In & Around

City Guide

Known as the soul of India, a distinctively cultured and historical land with priceless natural wealth buried under its surface, Odisha lies along the coast of the Bay of Bengal. It is the land that witnessed great Mauryan Emperor Ashoka, converting to Buddhism. The architecturally incredible Sun Temple at Konark, the Jagannath Temple in Puri and its spectacular RathYatra, dot its coastal plains. One of the most densely forested regions of India, it contains some most outstanding scenery and retains its remote charms.

Bhubaneswar, the capital of Odisha is now a sprawling city, home to top national & international conglomerates and growth centers for many IT units. The state has a major port at Paradeep and excellent connectivity by air, rail and road. The social infrastructure includes the best in educational institutes like the IIT’s and AIIM’s, modern and affordable housing facilities.

Bhubaneswar and Cuttack are often commonly together known as the twin-cities of Odisha. Bhubaneswar is categorized as a Tier-2 city. An emerging Information Technology (IT) hub, the boom in the metals and metal processing industries have made Bhubaneswar one of the fastest developing cities of India in recent years.

Distance from the Hotel: 14.5 Kms

Dhauli Hills are located on the banks of the river Daya, 8 Kms south of Bhubaneswar in Orissa. It is a hill with vast open space adjoining it, and has major Edicts of Ashoka engraved on a mass of rock, by the side of the road leading to the summit of the hill. Dhauli hill is presumed to be the area where Kalinga War was fought.

Ashoka had a special weakness for Dhauli, where the battle was fought. The Daya River is said to have turned red with the blood of the many deceased after the battle, and enabled Ashoka to realize the magnitude of horror associated with war. He saw to it that Dhauli became an important centre of Buddhist activities. He built several chaityas, stupas and pillars there. He got abodes excavated for the recluse, instructions inscribed for officials, expounded the main principles of dandaniti for the public, provided special status to his new kingdom including the stupas at Dhauli.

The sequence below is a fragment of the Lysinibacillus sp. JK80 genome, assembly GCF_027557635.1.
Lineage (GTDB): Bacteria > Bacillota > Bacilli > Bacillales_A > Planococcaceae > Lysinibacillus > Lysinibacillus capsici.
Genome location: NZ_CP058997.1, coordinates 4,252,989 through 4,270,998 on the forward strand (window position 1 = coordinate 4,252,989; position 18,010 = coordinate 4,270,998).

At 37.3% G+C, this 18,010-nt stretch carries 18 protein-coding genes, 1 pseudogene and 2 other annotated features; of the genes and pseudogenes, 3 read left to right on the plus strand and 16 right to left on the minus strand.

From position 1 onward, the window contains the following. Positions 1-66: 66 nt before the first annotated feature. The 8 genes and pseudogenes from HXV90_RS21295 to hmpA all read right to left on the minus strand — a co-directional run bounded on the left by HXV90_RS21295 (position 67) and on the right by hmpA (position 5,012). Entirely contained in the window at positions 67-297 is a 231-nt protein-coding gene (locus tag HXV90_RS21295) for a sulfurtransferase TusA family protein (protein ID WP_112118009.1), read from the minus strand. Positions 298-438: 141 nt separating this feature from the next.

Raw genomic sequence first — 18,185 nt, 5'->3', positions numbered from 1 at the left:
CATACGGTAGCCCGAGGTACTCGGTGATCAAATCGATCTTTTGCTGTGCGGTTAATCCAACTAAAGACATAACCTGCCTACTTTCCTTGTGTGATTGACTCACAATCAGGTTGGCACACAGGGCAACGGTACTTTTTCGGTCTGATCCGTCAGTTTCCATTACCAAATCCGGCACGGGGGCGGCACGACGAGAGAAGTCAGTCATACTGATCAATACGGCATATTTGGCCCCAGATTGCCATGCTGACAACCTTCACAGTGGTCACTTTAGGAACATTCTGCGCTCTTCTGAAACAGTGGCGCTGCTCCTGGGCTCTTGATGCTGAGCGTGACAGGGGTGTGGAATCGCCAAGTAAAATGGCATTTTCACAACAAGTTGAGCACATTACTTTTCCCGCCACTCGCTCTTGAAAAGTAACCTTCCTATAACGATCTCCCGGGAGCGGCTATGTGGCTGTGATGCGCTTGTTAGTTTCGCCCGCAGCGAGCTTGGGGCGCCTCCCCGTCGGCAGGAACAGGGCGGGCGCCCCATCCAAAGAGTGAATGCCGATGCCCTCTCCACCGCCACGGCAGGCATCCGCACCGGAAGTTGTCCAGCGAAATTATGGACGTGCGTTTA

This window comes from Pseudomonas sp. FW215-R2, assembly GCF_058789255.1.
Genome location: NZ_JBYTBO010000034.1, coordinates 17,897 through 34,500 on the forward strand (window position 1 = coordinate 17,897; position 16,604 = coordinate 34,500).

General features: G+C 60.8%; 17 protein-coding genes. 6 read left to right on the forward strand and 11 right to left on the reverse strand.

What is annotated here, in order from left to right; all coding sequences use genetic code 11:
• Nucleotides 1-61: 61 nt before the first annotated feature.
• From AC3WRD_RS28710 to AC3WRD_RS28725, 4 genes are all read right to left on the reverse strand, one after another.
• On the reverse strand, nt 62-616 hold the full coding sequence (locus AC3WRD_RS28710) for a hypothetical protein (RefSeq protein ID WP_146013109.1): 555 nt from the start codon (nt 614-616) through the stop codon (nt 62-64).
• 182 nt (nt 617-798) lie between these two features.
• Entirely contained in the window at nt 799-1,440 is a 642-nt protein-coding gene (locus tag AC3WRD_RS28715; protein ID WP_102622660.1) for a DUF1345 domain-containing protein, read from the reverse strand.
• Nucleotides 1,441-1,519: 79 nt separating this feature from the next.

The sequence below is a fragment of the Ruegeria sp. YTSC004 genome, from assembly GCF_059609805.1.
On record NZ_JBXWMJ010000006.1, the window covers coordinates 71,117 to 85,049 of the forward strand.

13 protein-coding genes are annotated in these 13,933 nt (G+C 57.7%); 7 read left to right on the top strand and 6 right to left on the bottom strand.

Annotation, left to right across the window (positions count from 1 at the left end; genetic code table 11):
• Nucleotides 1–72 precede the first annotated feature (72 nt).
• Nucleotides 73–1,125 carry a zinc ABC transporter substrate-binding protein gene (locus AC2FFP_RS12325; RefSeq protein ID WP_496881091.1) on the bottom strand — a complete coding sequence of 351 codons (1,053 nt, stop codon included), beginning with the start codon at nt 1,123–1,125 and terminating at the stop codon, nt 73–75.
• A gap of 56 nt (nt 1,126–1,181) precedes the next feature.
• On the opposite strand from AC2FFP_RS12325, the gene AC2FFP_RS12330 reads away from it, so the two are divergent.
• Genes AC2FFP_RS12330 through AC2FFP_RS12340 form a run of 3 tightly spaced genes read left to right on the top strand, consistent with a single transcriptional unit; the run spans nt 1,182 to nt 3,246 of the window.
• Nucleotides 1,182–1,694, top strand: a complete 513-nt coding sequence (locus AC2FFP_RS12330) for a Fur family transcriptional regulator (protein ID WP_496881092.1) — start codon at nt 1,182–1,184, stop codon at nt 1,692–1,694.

On the top of the hill, a dazzling white peace pagoda has been built by the Japan Buddha Sangha and the Kalinga Nippon Buddha Sangha in the 1970s.

Puri - Jagannath Temple
Distance from the Hotel: 61 Kms.

The Jagannath Temple in Puri (Orissa) is a famous Hindu temple dedicated to Jagannath and located in the coastal town of Puri in the state of Orissa, India. The name Jagannath (Lord of the Universe) is a combination of the Sanskrit words Jagat (Universe) and Nath (Lord of). The temple is an important pilgrimage destination for many Hindu traditions, particularly worshippers of Krishna and Vishnu, and part of the Char Dham pilgrimages that a Hindu is expected to make in one's lifetime . The temple was built in the 11th century atop its ruins by the progenitor of the Eastern Ganga dynasty, King Anantavarman Chodaganga Deva. The temple is famous for its annual RathYatra, or chariot festival, in which the three main temple deities are hauled on huge and elaborately decorated temple cars. Since medieval times, it is also associated with intense religious fervour. The temple is one of the holiest Hindu Char Dham (four divine sites) sites comprising Rameswaram, Badrinath, Puri and Dwarka.

The huge temple complex covers an area of over 400,000 square feet (37,000 m2), and is surrounded by a high fortified wall. It contains at least 120 temples and shrines. With its sculptural richness and fluidity of the Oriya style of temple architecture, it is one of the most magnificent monuments of India. The main temple is a curvilinear temple and crowning the top is the 'srichakra' (a eight spoked wheel) of Vishnu. Also known as the "Nilachakra", it is made out of Ashtadhatu and is considered sacrosanct. Among the existing temples in Orissa, the temple of Shri Jagannath is the highest. The temple tower was built on a raised platform of stone and, rising to 214 feet (65 m) above the inner sanctum where the deities reside, dominates the surrounding landscape. The pyramidal roofs of the surrounding temples and adjoining halls, or mandapas, rise in steps toward the tower like a ridge of mountain peaks.

The main shrine is enclosed by a 20 feet (6.1 m) high wall. Another wall surrounds the main temple.

Puri Rath Yatra

Every year during the months of June or July, three richly decorated chariots, resembling temple structures, are pulled through the streets of Puri. This commemorates the annual journey of Lord Jagannath, Lord Balarama, and their sister Subhadra to their aunt's temple, the Gundicha Temple which is situated at a distance of 2 Kms from their temple. This is the only day when devotees who are not allowed in the temple premises such as non-Hindus and foreigners, can get their glimpse of the deities. During the festival, devotees from all over the world go to Puri with an earnest desire to help pull Lords' chariot with the help of other priests pulling the chariots with ropes.

Jagannath, believed to be an avatar of Lord Vishnu, is the Lord of Puri - the coastal town of Orissa in eastern India. Rath Yatra is of great significance to the Hindus, and especially to the people of Orissa. It is during this time that the three deities of Jagannath, Balabhadra and Subhadra are taken out in a grand procession in specially made gigantic temple-like chariots called raths.